Rodents are pesky creatures that find their way into your home in search of shelter, food, and water. A rodent infestation means dealing with lots of dirty droppings for most people. But rodents can also carry infectious diseases.
Understanding what diseases rodents can transmit can help you protect yourself.
The following are a few of the diseases spread by rodents.
The deer mouse, cotton rat, rice rat, and white-footed rat spread Hantavirus. Hantavirus is a life-threatening disease that can cause blood, kidney, and respiratory ailments.
One can receive an infection with the virus in various ways, but house infestation remains the primary risk. The most common form of transmission is through direct contact and inhalation. You may stir rodent urine and droppings and make them airborne when cleaning. Breathing in the air mixed up with infected droppings can infect you with the virus.
The virus can also spread to humans through bites from an infected rodent or eating contaminated food. Though unclear, the incubation period for Hantavirus is about one to five weeks, after which severe symptoms may show. However, some early symptoms of the disease include:
- Abdominal pain
- Muscle aches in the hips, thighs, and shoulders
Hantavirus pulmonary syndrome (HPS) is a severe respiratory disease caused by the Hantavirus and can be fatal. No known vaccine or cure exists for the Hantavirus. Therefore, you must prevent rodent infestation inside and outside your home.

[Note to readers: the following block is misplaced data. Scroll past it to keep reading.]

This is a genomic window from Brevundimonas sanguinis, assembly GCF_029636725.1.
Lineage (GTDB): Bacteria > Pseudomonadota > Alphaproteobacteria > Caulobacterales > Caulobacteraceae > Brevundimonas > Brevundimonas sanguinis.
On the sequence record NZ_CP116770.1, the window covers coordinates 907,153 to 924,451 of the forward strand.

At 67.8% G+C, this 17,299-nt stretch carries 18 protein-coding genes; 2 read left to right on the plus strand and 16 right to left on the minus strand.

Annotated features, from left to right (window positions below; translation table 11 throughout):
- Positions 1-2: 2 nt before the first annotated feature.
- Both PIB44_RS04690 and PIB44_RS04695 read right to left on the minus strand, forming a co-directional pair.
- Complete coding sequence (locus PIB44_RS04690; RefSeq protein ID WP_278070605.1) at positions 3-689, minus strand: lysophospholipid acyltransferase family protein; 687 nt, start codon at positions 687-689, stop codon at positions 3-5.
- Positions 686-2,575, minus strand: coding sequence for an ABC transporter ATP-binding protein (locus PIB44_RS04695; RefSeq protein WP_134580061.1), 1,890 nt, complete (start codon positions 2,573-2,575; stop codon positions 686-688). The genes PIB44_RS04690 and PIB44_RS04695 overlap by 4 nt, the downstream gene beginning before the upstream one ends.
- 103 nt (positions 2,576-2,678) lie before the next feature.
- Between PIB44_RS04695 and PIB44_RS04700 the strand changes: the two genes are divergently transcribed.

Plague affects all mammals, including humans. The disease-causing agent is the Yersinia pestis bacterium. The two most common modes of transmission are handling an infected rodent in your yard or a bite from an infected rodent flea.
The plague was fatal during the middle ages, but modern antibiotics have proven effective treatment.
Rodents responsible for the plague, such as rock squirrels, chipmunks, rabbits, and wood rats, are fond of grasslands and upland forests. The disease is, therefore, prevalent in rural and semi-rural United States.
Several forms of the plague exist, including:
- Bubonic plague: Often caused by a fleabite. The bubonic plague causes painful swollen lymph nodes near the bacteria entry points.
- Septicemic plague: May develop from untreated bubonic plague or a new infection from a bite or handling an infected animal.
- Pneumonic plague: The pneumonic plague is highly contagious and the deadliest form of the plague. The Pneumonic plague develops when a human inhales bacteria-contaminated air.
Reducing rodent encounters will reduce the chances of contracting the plague. Homeowners should seal all house cracks and crevices and ensure that pets are clean.
Also known as rabbit fever, Tularemia is a rare infection caused by the Francisella tularensis bacterium.
The incubation period for the disease is 3 to 5 days but can also extend to 14 days.
The disease is common in rodents, hares, rabbits, and squirrels. Tularemia can also affect domestic animals and pets in the home.
You can typically get Tularemia by handling infected animals or insect bites. One can also suffer an infection by consuming contaminated food and water or inhaling airborne bacteria.
Tularemia can be fatal, but fortunately, one cannot contract the bacteria from an infected person. The disease harbors nasty symptoms such as:
- Mouth sores
- Muscle aches
- Progressive weakness
- Skin ulcers
- Swollen lymph glands
Be careful to use gloves when handling rabbits or any other rodents. Rabbit fever, however, is treatable through antibiotics if recognized early.
A rodent infestation can lead to fatal diseases like the three on the list above. Homeowners ought to be vigilant in preventing rodents from entering the home by properly disposing of trash. Homeowners can also make the home and outbuildings rodent-proof. However, eliminating a wild rodent is not always easy if already infested. Therefore, contact professionals to take care of the problem.
For more information on rodents and how you can prevent an infestation in your home, contact us today.